Ex vivo gut culture for studying differentiation and migration of small intestinal epithelial cells
© 2018 The Authors. Epithelial cultures are commonly used for studying gut health. However, due to the absence of mesenchymal cells and gut structure, epithelial culture systems including recently developed three-dimensional organoid culture cannot accurately represent in vivo gut development, which requires intense cross-regulation of the epithelial layer with the underlying mesenchymal tissue. In addition, organoid culture is costly. To overcome this, a new culture system was developed using mouse embryonic small intestine. Cultured intestine showed spontaneous peristalsis, indicating the maintenance of the normal gut physiological structure. During 10 days of ex vivo culture, epithelial cells moved along the gut surface and differentiated into different epithelial cell types, including enterocytes, Paneth cells, goblet cells and enteroendocrine cells. We further used the established ex vivo system to examine the role of AMP-activated protein kinase (AMPK) on gut epithelial health. Tamoxifen-induced AMPKa1 knockout vastly impaired epithelial migration and differentiation of the developing ex vivo gut, showing the crucial regulatory function of AMPK a1 in intestinal health.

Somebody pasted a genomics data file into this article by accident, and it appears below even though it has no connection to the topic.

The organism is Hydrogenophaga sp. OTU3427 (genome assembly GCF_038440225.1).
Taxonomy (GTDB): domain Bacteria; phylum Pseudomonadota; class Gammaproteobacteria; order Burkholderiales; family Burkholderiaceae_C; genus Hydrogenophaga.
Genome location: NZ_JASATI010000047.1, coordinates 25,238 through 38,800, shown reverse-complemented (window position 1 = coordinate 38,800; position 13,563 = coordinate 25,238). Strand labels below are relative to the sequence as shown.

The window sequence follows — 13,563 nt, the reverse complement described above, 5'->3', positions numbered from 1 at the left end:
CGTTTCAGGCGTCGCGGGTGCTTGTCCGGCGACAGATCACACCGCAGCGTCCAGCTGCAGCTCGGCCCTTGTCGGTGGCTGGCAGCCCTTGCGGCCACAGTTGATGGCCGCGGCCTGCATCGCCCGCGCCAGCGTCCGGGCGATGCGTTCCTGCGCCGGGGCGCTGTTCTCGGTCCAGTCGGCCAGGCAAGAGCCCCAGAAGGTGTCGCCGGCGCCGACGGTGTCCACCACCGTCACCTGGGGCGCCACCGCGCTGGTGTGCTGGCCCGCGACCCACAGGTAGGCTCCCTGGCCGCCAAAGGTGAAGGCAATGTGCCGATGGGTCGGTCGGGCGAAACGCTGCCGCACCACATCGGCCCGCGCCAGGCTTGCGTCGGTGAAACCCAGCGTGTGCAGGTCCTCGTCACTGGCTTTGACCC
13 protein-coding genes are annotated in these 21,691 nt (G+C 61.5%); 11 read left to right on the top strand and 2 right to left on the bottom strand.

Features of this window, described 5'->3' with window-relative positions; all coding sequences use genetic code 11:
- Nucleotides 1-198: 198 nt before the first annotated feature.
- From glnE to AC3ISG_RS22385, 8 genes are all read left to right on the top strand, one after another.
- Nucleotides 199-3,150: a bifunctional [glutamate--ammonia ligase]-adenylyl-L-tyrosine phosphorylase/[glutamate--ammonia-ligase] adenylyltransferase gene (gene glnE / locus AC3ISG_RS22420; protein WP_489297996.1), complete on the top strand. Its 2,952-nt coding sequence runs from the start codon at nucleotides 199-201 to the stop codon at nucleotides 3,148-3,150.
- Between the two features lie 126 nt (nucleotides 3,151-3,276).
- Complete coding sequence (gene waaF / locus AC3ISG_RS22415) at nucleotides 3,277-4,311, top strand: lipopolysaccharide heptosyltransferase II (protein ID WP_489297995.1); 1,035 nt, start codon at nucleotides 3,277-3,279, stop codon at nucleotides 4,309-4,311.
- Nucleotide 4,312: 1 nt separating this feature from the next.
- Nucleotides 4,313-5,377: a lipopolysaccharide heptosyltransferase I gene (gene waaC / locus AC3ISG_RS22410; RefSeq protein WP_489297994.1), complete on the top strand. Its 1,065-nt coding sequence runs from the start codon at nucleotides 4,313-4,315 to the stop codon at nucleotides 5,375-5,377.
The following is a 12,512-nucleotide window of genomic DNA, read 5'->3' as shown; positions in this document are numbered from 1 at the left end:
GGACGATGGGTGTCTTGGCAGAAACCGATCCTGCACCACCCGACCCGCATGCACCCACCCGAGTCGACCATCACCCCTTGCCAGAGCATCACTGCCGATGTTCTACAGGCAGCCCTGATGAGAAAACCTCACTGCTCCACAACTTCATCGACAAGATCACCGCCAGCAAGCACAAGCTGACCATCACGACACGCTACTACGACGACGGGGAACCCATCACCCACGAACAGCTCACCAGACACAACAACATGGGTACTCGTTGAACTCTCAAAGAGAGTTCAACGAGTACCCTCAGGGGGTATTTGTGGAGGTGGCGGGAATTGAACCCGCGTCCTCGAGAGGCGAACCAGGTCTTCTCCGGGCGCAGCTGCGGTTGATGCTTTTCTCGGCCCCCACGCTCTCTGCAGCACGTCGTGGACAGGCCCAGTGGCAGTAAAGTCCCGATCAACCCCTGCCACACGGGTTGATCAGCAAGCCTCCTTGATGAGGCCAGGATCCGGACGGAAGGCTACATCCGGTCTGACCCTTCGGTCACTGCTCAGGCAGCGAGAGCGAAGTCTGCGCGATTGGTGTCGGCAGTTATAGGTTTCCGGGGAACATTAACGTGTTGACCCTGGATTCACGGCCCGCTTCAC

Publication Source (Journal or Book title)
Sun, X., Fu, X., Du, M., & Zhu, M. (2018). Ex vivo gut culture for studying differentiation and migration of small intestinal epithelial cells. Open Biology, 4 (8) https://doi.org/10.1098/rsob.170256